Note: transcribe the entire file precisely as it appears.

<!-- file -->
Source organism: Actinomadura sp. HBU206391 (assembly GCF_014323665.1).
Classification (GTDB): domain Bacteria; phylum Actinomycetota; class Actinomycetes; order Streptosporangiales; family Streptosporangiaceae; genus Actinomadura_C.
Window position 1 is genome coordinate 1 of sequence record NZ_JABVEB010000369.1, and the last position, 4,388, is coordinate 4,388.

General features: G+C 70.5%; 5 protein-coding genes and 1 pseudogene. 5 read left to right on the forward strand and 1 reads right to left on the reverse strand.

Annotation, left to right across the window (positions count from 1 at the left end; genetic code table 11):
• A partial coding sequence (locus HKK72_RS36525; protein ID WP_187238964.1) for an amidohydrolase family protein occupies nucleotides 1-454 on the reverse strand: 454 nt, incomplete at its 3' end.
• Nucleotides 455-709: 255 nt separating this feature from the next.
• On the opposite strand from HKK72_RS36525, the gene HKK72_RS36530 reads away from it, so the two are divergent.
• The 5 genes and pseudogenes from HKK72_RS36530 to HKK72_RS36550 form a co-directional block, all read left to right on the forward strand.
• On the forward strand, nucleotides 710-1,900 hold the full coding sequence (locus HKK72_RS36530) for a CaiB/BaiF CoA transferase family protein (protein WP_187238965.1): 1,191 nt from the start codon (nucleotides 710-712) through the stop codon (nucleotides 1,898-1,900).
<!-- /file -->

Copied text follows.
Source organism: Actinomadura sp. HBU206391 (assembly GCF_014323665.1).
Classification (GTDB): domain Bacteria; phylum Actinomycetota; class Actinomycetes; order Streptosporangiales; family Streptosporangiaceae; genus Actinomadura_C.
Window position 1 is genome coordinate 1 of sequence record NZ_JABVEB010000369.1, and the last position, 4,388, is coordinate 4,388.

General features: G+C 70.5%; 5 protein-coding genes and 1 pseudogene. 5 read left to right on the forward strand and 1 reads right to left on the reverse strand.

Annotation, left to right across the window (positions count from 1 at the left end; genetic code table 11):
• A partial coding sequence (locus HKK72_RS36525; protein ID WP_187238964.1) for an amidohydrolase family protein occupies nucleotides 1-454 on the reverse strand: 454 nt, incomplete at its 3' end.
• Nucleotides 455-709: 255 nt separating this feature from the next.
• On the opposite strand from HKK72_RS36525, the gene HKK72_RS36530 reads away from it, so the two are divergent.
• The 5 genes and pseudogenes from HKK72_RS36530 to HKK72_RS36550 form a co-directional block, all read left to right on the forward strand.
• On the forward strand, nucleotides 710-1,900 hold the full coding sequence (locus HKK72_RS36530) for a CaiB/BaiF CoA transferase family protein (protein WP_187238965.1): 1,191 nt from the start codon (nucleotides 710-712) through the stop codon (nucleotides 1,898-1,900).